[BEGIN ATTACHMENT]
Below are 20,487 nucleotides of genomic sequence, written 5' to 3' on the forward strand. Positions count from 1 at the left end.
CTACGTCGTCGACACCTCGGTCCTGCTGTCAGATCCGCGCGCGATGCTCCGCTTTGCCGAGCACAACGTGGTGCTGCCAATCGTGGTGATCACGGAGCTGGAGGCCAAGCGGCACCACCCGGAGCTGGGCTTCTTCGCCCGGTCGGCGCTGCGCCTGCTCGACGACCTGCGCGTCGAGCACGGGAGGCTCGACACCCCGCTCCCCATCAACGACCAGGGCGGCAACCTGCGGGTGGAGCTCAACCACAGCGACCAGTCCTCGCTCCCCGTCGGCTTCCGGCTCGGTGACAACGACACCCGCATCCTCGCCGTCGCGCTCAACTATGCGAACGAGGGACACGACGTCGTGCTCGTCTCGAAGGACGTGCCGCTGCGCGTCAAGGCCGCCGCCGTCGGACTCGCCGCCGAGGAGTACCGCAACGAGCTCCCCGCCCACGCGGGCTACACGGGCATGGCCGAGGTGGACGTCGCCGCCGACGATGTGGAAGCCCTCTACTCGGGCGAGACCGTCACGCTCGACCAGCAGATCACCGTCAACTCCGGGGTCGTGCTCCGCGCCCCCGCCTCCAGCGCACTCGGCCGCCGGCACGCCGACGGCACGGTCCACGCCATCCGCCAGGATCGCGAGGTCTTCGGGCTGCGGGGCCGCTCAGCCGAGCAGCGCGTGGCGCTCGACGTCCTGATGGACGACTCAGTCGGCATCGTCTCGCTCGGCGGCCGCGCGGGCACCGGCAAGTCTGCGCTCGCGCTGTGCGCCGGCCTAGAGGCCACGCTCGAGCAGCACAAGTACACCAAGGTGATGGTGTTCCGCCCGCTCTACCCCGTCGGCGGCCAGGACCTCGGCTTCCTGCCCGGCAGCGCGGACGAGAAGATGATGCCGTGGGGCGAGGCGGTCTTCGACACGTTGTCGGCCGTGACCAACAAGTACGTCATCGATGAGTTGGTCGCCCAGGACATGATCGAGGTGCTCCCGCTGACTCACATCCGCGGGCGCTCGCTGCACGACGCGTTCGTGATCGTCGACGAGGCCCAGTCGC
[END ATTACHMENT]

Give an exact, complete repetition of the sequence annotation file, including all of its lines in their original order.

Below are 20,487 nucleotides of genomic sequence, written 5' to 3' on the forward strand. Positions count from 1 at the left end.
CTACGTCGTCGACACCTCGGTCCTGCTGTCAGATCCGCGCGCGATGCTCCGCTTTGCCGAGCACAACGTGGTGCTGCCAATCGTGGTGATCACGGAGCTGGAGGCCAAGCGGCACCACCCGGAGCTGGGCTTCTTCGCCCGGTCGGCGCTGCGCCTGCTCGACGACCTGCGCGTCGAGCACGGGAGGCTCGACACCCCGCTCCCCATCAACGACCAGGGCGGCAACCTGCGGGTGGAGCTCAACCACAGCGACCAGTCCTCGCTCCCCGTCGGCTTCCGGCTCGGTGACAACGACACCCGCATCCTCGCCGTCGCGCTCAACTATGCGAACGAGGGACACGACGTCGTGCTCGTCTCGAAGGACGTGCCGCTGCGCGTCAAGGCCGCCGCCGTCGGACTCGCCGCCGAGGAGTACCGCAACGAGCTCCCCGCCCACGCGGGCTACACGGGCATGGCCGAGGTGGACGTCGCCGCCGACGATGTGGAAGCCCTCTACTCGGGCGAGACCGTCACGCTCGACCAGCAGATCACCGTCAACTCCGGGGTCGTGCTCCGCGCCCCCGCCTCCAGCGCACTCGGCCGCCGGCACGCCGACGGCACGGTCCACGCCATCCGCCAGGATCGCGAGGTCTTCGGGCTGCGGGGCCGCTCAGCCGAGCAGCGCGTGGCGCTCGACGTCCTGATGGACGACTCAGTCGGCATCGTCTCGCTCGGCGGCCGCGCGGGCACCGGCAAGTCTGCGCTCGCGCTGTGCGCCGGCCTAGAGGCCACGCTCGAGCAGCACAAGTACACCAAGGTGATGGTGTTCCGCCCGCTCTACCCCGTCGGCGGCCAGGACCTCGGCTTCCTGCCCGGCAGCGCGGACGAGAAGATGATGCCGTGGGGCGAGGCGGTCTTCGACACGTTGTCGGCCGTGACCAACAAGTACGTCATCGATGAGTTGGTCGCCCAGGACATGATCGAGGTGCTCCCGCTGACTCACATCCGCGGGCGCTCGCTGCACGACGCGTTCGTGATCGTCGACGAGGCCCAGTCGC